China Prints Stronger Than Expected GDP!

And now… today’s Pfenning for your thoughts…

Good day, and a marvelous Monday to you!

I turned on the currency screen this morning, and noticed something very strange. It was as if currency traders were waiting for something, some news, or other thing that might get them to get off their duffs and get to trading, for the currencies, except for Aussie dollars (A$) are for the most part, flat this morning.

For what’s up with the A$, we’ll have to first visit the Big News from overnight that came from China, so when you’re ready for that, let me know, and I’ll start. HA!

China printed some interesting data overnight, with the highlight being their 3rd QTR GDP, which rose 6.9%, beating the so-called experts forecast for a 6.8% number. What was interesting about this print, that was the slowest quarterly print of GDP for China since the first 3 months of 2009, was that the difference in the strength of the number was consumption outpaced exports.

Whoa there partner! Did you just say that the great switcheroo that China has been working to take place where domestic demand would pick up the slack of exports has happened?  Well, I don’t live there, but given the data, I would say so!

The growth in the services sector rose 8.4%, while the secondary industry, which includes manufacturing weakened to 6%…  And here’s further proof. Industrial output rose 5.7% in September from a year earlier, while Retail Sales rose 10.9% vs. the same period.  Now, the 10.9% rise in Retail Sales has definitely come off a multi-year low, and looks impressive, but is still 1/2 of the lofty number (22%) for this data set in 2009.

So, according to the data, there’s been the BIG Rebalancing of growth in China, which is a very good thing in my humble opinion. A large economy like China needs to be diversified, and they just had to get away from having their growth be solely at the mercy of manufacturing and exports. And all that news is what has the A$ the sole currency with a breakout move this morning.

Diversification is the key folks, for just about everything. For instance I’m reminded of 20 years ago, when I was an elected Alderman of my little river town. The first thing I did was dive into the finances of the city, which was the shining light of the county, because they had a treasure chest of reserves, paid for trash pickup, sewer and water bills for all residents, and had the best streets around. I noticed that nearly 90% of our city’s income came from the Chrysler plant that was located within the city’s borders.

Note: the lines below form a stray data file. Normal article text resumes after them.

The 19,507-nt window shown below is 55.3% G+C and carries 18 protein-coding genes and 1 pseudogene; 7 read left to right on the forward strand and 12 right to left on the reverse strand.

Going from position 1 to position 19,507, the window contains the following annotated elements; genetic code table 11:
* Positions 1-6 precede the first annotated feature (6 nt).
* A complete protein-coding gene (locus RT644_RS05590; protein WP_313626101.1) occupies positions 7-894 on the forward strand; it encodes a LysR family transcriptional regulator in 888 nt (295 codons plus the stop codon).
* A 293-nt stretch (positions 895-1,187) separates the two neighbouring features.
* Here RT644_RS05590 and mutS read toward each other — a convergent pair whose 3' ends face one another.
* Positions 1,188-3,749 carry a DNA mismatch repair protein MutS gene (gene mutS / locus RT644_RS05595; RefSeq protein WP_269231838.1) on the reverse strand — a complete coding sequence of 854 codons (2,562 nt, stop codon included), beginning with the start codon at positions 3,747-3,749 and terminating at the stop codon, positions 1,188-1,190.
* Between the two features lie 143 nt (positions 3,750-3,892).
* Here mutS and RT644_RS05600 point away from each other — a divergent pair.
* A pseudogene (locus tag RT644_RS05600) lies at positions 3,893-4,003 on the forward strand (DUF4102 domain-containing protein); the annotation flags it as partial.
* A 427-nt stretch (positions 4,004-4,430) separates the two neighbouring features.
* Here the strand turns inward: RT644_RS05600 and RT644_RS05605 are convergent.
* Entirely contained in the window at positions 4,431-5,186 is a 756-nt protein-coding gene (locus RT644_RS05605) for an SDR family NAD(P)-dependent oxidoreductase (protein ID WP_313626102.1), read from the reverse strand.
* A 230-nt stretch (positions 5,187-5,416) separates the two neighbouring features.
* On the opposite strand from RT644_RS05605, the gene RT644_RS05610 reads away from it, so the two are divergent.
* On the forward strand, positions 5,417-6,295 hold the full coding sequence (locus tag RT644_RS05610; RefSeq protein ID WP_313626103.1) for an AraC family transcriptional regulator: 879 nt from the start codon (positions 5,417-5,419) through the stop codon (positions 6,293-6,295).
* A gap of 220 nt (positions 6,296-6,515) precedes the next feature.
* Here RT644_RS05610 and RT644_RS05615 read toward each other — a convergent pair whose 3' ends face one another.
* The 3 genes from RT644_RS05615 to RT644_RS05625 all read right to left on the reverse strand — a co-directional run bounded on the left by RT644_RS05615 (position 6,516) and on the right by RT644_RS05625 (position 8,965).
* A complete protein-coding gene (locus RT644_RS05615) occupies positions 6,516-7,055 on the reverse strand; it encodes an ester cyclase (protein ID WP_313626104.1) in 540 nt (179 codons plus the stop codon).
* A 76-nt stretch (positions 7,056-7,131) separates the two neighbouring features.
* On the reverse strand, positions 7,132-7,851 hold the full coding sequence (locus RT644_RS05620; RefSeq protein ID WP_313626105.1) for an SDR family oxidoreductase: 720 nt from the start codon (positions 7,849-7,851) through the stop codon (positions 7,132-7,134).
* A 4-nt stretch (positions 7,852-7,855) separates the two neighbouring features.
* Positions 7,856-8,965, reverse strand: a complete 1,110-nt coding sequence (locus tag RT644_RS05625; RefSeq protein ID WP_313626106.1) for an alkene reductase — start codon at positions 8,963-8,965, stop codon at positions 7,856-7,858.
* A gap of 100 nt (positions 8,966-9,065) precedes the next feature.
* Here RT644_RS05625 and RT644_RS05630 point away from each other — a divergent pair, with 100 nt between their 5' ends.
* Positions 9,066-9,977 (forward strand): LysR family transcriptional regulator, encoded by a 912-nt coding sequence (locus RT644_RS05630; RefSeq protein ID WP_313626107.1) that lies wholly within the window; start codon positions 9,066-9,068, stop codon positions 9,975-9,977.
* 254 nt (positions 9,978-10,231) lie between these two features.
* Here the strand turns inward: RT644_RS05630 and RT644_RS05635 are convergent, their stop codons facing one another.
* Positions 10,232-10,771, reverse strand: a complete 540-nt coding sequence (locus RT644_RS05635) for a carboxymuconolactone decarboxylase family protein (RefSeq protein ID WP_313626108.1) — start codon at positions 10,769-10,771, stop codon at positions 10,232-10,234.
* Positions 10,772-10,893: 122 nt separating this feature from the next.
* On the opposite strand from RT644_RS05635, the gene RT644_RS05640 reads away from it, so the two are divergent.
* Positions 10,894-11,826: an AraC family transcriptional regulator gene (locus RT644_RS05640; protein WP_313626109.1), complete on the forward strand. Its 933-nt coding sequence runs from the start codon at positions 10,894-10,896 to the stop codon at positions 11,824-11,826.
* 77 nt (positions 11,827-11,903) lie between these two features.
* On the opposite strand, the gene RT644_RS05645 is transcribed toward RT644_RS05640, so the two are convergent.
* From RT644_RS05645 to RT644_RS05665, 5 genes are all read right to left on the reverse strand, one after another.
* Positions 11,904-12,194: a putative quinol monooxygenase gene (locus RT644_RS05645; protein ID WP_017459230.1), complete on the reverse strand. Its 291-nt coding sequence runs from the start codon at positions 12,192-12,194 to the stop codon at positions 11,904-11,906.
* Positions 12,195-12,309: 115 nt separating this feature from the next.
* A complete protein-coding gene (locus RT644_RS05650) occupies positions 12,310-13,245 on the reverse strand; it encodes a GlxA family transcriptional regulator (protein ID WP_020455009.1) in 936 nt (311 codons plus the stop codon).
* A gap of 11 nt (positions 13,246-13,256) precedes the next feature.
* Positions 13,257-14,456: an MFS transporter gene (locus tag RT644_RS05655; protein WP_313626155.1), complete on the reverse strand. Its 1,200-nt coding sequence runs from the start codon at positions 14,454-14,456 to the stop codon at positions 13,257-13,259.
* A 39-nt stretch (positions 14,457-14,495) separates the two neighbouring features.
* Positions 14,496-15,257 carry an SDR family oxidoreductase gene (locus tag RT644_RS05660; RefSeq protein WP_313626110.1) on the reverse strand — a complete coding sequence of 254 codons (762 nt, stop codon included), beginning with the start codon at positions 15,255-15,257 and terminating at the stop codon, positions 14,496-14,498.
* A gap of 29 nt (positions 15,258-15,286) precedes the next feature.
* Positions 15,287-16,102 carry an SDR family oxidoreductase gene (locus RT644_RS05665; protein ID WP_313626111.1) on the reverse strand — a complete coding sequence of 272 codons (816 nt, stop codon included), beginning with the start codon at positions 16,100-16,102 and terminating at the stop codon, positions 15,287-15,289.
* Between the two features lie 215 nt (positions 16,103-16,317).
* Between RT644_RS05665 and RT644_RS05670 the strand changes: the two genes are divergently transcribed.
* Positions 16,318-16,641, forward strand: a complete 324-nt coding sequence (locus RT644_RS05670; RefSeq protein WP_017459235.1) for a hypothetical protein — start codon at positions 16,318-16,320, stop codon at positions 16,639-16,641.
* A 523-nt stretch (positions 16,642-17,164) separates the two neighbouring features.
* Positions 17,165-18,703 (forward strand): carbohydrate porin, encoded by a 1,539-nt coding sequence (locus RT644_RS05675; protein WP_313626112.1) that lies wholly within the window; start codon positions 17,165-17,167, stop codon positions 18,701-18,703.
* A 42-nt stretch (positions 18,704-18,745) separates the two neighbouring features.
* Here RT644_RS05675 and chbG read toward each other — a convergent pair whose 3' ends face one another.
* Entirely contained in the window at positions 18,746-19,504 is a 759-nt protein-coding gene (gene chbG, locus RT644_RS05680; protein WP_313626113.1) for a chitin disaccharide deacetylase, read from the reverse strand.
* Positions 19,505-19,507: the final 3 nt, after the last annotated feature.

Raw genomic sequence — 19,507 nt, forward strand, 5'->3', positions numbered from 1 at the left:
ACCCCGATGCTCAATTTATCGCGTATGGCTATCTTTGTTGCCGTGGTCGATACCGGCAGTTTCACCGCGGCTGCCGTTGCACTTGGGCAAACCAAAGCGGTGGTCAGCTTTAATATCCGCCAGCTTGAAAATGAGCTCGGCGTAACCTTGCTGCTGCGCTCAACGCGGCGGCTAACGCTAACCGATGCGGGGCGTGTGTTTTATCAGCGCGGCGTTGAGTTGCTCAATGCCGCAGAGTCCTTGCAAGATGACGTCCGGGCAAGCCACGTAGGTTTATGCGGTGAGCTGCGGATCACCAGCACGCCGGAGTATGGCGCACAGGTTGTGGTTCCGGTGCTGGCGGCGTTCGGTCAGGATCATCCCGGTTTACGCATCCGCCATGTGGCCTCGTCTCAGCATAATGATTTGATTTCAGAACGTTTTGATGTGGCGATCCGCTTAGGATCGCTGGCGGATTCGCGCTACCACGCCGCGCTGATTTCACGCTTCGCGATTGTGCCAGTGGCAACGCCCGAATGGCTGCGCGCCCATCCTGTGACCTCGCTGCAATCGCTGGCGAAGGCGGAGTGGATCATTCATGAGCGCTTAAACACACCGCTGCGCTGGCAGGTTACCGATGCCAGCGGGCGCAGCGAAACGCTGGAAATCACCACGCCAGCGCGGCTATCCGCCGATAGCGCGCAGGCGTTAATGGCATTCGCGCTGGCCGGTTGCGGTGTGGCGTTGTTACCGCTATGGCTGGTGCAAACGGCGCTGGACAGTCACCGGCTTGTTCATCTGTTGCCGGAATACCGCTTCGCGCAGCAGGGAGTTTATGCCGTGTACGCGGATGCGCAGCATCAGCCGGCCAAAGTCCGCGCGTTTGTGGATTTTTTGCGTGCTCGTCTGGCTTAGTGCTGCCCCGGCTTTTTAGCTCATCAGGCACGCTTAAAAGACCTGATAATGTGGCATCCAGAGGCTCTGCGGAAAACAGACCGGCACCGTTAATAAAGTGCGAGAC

I pitched a fit at the meetings, that we as a city needed to diversify our income, not that I foresaw what was about to happen years later, to the Chrysler plant, but just for general purposes.  So, eventually the city did diversify, and we built some very cool shopping centers, recreation center, and stopped spending so much on the residents. Skip ahead 10 years, and the Chrysler Plant is gone, and I mean gone, leveled, and is now just a big empty lot, but the city is doing fine, because they diversified their income stream long before the financial meltdown which counted Chrysler one of its fallen pieces of collateral damage.

So, when China decided a few years ago, that they were no longer going to be held hostage to the rest of the world’s import demands, and diversify their income/growth, I applauded them. And this switcheroo hasn’t been an easy thing for China to do. And it’s taken them a long time to even see small results like in the 3rd QTR, but remember, China is tied for the #1 economy in the world with the U.S., size wise, so, it was difficult turning this big ship at such an angle!

With the currencies, for the most part, flat this morning it gives me an opportunity to spend a little more time with China than I usually have time or space for, so let’s just stay here or sort of here, with the thought that China is unloading Treasuries. Now they might not be outright selling their Treasuries, instead just failing to show up at the Treasury auction with trunks full of cash.